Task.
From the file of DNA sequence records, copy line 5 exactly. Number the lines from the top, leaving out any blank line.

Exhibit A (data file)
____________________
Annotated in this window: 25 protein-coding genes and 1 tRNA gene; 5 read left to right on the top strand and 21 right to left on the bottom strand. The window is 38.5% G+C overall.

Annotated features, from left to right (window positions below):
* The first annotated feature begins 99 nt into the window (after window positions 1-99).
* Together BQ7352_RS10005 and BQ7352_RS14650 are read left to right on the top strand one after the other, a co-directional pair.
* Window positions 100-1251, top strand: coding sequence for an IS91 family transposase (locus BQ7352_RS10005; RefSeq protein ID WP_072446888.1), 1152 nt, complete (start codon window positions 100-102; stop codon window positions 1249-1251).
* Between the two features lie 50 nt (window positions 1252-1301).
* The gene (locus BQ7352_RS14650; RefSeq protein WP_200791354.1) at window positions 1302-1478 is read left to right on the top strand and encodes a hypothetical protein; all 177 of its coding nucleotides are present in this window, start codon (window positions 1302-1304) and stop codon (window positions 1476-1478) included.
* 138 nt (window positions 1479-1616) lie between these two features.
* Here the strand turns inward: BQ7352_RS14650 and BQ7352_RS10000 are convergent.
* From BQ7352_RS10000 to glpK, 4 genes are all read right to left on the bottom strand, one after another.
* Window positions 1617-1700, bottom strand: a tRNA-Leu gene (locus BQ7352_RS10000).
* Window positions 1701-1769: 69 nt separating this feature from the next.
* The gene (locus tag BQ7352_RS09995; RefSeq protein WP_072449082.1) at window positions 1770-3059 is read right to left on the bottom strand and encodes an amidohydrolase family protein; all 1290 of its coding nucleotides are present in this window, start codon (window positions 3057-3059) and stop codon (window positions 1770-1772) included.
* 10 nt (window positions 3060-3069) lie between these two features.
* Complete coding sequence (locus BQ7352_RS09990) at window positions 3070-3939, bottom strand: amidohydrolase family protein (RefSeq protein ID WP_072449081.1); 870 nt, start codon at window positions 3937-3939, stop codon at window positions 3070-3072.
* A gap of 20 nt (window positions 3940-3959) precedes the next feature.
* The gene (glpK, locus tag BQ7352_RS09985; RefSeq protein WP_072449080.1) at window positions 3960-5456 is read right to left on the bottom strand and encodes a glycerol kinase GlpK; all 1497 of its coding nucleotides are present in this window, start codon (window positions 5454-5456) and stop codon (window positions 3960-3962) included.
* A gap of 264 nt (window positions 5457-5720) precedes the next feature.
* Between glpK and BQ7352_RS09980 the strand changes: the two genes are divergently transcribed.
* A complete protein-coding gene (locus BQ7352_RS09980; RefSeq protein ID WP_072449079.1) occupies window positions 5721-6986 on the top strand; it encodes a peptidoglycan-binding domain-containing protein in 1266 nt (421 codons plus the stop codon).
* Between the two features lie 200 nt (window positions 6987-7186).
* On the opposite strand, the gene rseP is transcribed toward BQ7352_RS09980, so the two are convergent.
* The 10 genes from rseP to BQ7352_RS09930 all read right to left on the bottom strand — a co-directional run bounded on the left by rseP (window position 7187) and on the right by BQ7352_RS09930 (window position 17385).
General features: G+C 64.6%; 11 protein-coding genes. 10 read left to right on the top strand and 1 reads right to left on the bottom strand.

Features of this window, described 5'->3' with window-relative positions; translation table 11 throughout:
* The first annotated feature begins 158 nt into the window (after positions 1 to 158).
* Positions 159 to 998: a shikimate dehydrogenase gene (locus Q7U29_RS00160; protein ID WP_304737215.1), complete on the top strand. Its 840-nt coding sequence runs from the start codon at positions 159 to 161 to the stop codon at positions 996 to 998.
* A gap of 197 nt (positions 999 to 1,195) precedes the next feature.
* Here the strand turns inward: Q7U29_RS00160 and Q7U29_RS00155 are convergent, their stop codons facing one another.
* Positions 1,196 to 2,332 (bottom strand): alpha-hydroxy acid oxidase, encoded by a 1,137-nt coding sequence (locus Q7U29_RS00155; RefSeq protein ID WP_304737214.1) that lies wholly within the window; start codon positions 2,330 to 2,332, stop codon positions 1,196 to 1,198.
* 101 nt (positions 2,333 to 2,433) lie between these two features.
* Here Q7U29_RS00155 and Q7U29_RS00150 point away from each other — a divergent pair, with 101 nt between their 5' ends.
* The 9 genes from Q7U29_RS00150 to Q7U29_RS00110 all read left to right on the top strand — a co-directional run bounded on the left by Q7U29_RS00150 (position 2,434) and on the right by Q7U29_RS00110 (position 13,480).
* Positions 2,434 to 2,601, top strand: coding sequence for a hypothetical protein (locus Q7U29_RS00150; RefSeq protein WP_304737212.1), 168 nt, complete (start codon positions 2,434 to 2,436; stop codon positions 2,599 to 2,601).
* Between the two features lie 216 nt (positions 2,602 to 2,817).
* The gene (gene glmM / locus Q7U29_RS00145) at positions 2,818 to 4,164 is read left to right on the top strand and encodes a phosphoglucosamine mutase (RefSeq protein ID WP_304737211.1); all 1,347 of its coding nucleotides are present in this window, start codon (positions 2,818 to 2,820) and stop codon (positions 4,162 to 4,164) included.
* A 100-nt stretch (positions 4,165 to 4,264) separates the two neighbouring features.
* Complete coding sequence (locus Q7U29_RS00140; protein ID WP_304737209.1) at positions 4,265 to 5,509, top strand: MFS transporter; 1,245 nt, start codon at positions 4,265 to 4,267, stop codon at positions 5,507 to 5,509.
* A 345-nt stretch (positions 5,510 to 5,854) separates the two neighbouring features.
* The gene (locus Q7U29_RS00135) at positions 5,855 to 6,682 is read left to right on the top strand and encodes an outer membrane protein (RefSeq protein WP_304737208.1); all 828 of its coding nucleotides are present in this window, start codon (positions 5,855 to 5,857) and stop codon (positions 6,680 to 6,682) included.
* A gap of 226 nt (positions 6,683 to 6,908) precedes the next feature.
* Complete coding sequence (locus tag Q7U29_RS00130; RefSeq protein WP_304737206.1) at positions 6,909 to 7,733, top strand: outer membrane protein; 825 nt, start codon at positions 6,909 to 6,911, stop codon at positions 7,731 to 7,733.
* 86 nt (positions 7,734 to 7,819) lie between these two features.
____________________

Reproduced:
* Window positions 100-1251, top strand: coding sequence for an IS91 family transposase (locus BQ7352_RS10005; RefSeq protein ID WP_072446888.1), 1152 nt, complete (start codon window positions 100-102; stop codon window positions 1249-1251).